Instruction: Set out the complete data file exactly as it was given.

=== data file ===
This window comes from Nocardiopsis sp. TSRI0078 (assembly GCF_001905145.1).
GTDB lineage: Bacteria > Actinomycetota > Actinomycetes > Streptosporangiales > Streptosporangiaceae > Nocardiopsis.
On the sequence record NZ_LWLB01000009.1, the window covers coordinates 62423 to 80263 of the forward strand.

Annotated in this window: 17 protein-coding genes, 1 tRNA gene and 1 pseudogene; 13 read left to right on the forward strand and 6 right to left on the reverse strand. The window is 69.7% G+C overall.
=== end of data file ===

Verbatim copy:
This window comes from Nocardiopsis sp. TSRI0078 (assembly GCF_001905145.1).
GTDB lineage: Bacteria > Actinomycetota > Actinomycetes > Streptosporangiales > Streptosporangiaceae > Nocardiopsis.
On the sequence record NZ_LWLB01000009.1, the window covers coordinates 62423 to 80263 of the forward strand.

Annotated in this window: 17 protein-coding genes, 1 tRNA gene and 1 pseudogene; 13 read left to right on the forward strand and 6 right to left on the reverse strand. The window is 69.7% G+C overall.